Discussion in 'Animal Photography' started by Arizona Docent, 8 Nov 2014.
New lens has "smooth - tight" ring so it is possible to use it in push-pull style probably.
No, it is a conventional zoom ring (like all other Canon zoom lenses) and not a push-pull. The tension ring (smooth-tight) is to control the tension of the zoom ring. In other words, you can make it harder or easier to spin, based on your personal preference.
If you hold the lens hood you'll be able to push and pull.
That is something I had not thought of!
I thought it is obvious because there are many zooms with so easy moving lens tube that engineers had to make special locks
And I've seen one or two times how photographers used usual zooms as push-pull. I wonder is it the way to wear down lens faster?
Sounds like a recipe for mechanical failure to me - I wouldn't like to make a habit of it. Simply not engineered that way.
Its not a deal breaker that the new lens is a twister. In fact, I'd love one. That push-pull did suit me though.
I remember manual focus days when a 'one touch' zoom action was cutting edge technology.
Read this review:
Canon EF 100-400mm f/4.5-5.6 USM L IS II - Full Format Review / Test Report
I must have this lens! (Although having the reach of the new Sigma 150-600 sport would be nice too. But I think the Canon will win for sharpness and compactness.)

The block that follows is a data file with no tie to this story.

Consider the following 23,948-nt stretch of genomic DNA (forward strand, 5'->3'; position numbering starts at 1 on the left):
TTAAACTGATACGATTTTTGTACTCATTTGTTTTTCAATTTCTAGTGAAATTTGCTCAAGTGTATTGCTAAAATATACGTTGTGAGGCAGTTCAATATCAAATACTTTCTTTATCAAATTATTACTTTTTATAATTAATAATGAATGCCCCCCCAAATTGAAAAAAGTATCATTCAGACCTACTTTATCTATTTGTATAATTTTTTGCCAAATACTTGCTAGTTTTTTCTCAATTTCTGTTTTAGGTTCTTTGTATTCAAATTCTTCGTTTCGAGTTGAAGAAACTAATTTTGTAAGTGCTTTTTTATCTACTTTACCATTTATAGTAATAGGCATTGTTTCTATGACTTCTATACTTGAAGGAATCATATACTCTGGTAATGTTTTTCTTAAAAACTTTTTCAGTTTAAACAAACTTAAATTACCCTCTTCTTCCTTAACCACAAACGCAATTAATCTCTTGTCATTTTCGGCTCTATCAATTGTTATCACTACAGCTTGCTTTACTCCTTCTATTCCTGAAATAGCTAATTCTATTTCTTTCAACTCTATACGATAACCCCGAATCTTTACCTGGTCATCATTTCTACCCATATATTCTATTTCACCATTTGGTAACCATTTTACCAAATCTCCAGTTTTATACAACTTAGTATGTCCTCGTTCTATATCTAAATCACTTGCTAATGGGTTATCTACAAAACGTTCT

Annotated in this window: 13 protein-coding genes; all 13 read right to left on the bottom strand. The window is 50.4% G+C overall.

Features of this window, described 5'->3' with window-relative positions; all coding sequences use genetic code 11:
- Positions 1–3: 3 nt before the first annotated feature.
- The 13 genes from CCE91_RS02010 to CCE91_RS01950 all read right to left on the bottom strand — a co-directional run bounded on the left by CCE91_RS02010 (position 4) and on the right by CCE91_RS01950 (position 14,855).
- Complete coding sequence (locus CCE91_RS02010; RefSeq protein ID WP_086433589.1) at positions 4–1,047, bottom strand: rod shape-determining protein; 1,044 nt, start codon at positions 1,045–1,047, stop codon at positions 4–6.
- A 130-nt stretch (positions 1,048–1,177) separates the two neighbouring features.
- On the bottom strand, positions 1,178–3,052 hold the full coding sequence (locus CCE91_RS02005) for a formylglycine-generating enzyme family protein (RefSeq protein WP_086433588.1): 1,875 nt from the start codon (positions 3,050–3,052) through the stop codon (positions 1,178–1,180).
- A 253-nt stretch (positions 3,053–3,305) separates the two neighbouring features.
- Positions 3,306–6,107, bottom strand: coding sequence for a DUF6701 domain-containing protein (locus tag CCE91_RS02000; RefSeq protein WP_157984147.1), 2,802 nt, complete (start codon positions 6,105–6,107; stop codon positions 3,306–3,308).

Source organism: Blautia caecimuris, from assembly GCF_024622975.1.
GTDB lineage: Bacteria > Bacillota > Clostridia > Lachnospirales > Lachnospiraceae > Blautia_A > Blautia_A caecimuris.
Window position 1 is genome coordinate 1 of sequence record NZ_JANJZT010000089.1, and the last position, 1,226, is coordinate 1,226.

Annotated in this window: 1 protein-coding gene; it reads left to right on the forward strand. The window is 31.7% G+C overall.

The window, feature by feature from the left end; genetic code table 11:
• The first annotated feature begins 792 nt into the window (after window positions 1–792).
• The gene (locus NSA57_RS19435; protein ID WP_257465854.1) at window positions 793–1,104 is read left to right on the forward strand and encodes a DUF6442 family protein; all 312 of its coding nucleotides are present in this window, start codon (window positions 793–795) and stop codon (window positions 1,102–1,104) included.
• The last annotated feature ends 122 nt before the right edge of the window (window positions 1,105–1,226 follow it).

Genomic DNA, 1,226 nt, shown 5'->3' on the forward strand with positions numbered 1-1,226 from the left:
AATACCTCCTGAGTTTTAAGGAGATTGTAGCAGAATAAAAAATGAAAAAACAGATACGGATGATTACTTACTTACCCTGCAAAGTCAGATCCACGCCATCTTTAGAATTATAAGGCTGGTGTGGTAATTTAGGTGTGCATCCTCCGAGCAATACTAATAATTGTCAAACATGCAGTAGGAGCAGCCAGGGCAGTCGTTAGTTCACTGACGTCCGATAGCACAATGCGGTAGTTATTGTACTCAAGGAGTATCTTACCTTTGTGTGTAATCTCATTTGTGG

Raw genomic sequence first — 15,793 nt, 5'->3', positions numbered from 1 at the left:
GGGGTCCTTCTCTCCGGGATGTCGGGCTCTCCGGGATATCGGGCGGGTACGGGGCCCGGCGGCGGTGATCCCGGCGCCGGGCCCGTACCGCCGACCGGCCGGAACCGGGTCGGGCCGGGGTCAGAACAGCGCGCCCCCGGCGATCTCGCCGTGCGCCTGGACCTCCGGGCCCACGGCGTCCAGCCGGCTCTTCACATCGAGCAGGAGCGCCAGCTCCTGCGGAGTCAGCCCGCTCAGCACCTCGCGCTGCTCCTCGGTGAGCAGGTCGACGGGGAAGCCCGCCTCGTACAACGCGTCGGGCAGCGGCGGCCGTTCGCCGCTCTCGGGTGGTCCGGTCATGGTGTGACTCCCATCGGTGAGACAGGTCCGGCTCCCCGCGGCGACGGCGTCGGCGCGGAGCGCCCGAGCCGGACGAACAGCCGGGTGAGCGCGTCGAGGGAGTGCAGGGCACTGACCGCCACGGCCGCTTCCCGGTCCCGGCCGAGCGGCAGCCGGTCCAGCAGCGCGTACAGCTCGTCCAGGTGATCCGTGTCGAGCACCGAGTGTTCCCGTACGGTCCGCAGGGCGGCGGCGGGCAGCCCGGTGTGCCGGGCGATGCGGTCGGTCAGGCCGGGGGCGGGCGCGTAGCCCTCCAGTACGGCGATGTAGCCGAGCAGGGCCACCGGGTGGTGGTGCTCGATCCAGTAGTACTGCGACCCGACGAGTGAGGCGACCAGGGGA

I must have it to and will gladly dispose of my Sigma 150-500 to accommodate it. Later I will decide if I also keep my 70-300L.
Of course it's not strictly true to call the 100-400 the perfect zoo lens because there are plenty of shots that you won't be able to take with it because it is too long at the short end, such as larger animals and enclosure shots. I always carry either a second body with an EF-S 15-85 or a compact zoom for these shots.
If you get the 100-400, there would be zero reason whatsoever to also have the 70-300. If the latter were a 2_8 aperture it would make sense, but since it is the same aperture as the other, no reason. Plus the 100-400 will take a tele-extender and the 70-300 will not.
If the 100-400 performs well with a 1.4x extender then it will be an even better lens (assuming of course that it is as good as I expect).
Actually, having just read the specs the 100-400L is significantly heavier than the 70-300L (to be expected) by 1lb 4oz so I might just want to keep the 70-300L for when I don't need so much reach / don't want to carry so much extra weight?
I've just ordered one.
Let us all know how it goes!
I'll do that for sure.
It's arrived and it's beautiful, so hopefully I'll get to try it out at the HWP over the weekend.
Well I can confirm that the 100-400L Mk2 is a fantastic lens, much like the 70-300L but with more reach, although heavier. It is now attached to a Canon 7D Mk2 and sometimes, for extra reach, a Canon 1.4x III extender, a combo which works very well.
I am not jealous, I am not jealous...
My cousin just ordered one and I will be meeting him very soon at Fossil Rim, so at least I will get to see one firsthand. I will not be able to get one myself, at least not anytime soon, as I spent that amount on a (much more enjoyable) European trip.
Just to make sure you're not jealous AD.
In most zoo situations the 1.4x extender wouldn't be needed although could come in handy at times in somewhere like HWP.
The difference between this lens and the original version is absolutely night and day.
That thing is HUGE
Not that huge, the plastic hood is about a third of the length. Although this is at 100mm focal length so a lot longer at 400mm.
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